(2) There must be enough of an emulsifying agent.
Egg is an emulsifying agent, as is lemon juice, vinegar, and mustard. You must have enough of an emulsifying agent in ratio to the oil for the mayo to turn out correctly. One egg is approximately 3 tablespoons.
My recipe uses lemon juice and when combined with the egg, it’s the perfect ratio for 1 cup of oil. Other recipes call for up to 1 tsp of mustard and reduce the level of acid. Some recipes use 2 eggs. It really depends on your preference, but know that the more oil you use, the greater portion of emulsifier you’ll need.
How to Make Homemade Mayo Last
As is, homemade mayo is good in the fridge for about one week. However, by lacto-fermenting the mayo you can make it last for several months.
To do this, add 1 tablespoon of whey to the finished mayo and stir well. Allow mayo to sit on the counter overnight, or up to 24 hours. Put the mayo in the fridge and you’ve got mayo that will be good for 2 months or more!
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Watch How to Make Fail Proof Homemade Mayo
DIY Homemade Mayo
Delicious recipe for homemade mayo, plus tips for making it fail proof every time! Just 4 ingredients, perfect for novice cooks & better than store-bought! Perfect on a sandwich with my homemade lunch meat and homemade sandwich bread!
- Prep Time: 5 mins
- Total Time: 2 mins
- Yield: 1 Jar 1x
- Category: Sauces/Condiments
- Method: Blended
- Cuisine: American
- In a wide-mouth jar, layer your ingredients as follows. First, lemon juice. Second, salt. Third, egg. Finally, light olive oil.
- Wait about one minute, or until the egg is at the bottom of the jar and the oils is sitting at the top of the jar.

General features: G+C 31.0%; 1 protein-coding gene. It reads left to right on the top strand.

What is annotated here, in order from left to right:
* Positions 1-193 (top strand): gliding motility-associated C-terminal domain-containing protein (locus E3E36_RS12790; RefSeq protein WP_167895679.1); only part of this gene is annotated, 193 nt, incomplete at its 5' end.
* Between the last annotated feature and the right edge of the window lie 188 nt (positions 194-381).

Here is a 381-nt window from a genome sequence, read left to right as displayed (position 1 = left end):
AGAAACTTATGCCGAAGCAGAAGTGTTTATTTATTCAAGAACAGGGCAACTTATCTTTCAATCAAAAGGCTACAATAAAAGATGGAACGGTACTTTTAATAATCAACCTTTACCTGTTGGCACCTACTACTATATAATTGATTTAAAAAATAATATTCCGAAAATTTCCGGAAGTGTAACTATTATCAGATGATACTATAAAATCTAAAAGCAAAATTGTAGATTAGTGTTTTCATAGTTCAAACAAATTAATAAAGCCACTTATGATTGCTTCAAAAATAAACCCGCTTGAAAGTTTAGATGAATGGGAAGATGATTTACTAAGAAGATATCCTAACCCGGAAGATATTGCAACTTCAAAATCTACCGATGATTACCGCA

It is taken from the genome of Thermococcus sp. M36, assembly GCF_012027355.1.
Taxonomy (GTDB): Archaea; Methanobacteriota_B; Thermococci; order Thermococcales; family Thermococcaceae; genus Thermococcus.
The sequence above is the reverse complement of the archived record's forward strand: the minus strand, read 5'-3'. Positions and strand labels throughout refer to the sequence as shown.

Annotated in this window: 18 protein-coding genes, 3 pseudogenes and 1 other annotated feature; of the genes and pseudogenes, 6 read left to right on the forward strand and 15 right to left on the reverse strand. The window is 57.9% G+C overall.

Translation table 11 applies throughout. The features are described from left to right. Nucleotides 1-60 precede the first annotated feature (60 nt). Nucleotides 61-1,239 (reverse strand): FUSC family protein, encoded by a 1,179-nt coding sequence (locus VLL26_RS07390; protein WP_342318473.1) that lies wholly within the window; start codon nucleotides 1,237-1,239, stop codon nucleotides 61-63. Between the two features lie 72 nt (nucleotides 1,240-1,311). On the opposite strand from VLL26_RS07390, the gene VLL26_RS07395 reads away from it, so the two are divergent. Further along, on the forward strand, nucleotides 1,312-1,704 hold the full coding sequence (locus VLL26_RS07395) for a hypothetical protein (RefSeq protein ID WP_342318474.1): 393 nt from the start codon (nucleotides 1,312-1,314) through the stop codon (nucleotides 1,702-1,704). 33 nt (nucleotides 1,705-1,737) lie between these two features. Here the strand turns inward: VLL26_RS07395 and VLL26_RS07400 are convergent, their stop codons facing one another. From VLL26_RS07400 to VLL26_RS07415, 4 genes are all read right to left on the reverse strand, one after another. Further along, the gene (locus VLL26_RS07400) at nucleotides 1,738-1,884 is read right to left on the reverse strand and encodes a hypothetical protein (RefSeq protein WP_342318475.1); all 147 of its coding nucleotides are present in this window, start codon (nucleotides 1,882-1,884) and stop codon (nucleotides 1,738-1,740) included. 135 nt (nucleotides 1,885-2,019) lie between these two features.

- Place the immersion blender in the jar, all the way to the bottom.
- With the immersion blender at the bottom of the jar, press the button to “go” and let it blend for 20 seconds while sitting at the bottom of the jar.
- After 5 seconds, you’ll have mayo at the bottom.
- At the 10-15 second mark, you’ll notice the mayo creeping to the top.
- At about 20 seconds, you’ll have mayo near the top of the ingredients with a very thin layer of oil right on top.
- Very slowly (and carefully), bring the immersion blend up the side of the jar while still blending. As you do this, the thin layer of oil on the top will slowly drizzle down the side of the jar and blend with the mayo underneath.
- Keep bringing your immersion blender almost to the top, stopping just short so you don’t splatter mayo everywhere. Your mayo is done when all the ingredients are incorporated together!
- Taste your mayo and adjust your salt and/or lemon juice if desired.
If you are using whey, finish the recipe as directed, then add whey and stir in well. Let sit on the counter at room temperature for 24 hours. Then refrigerate.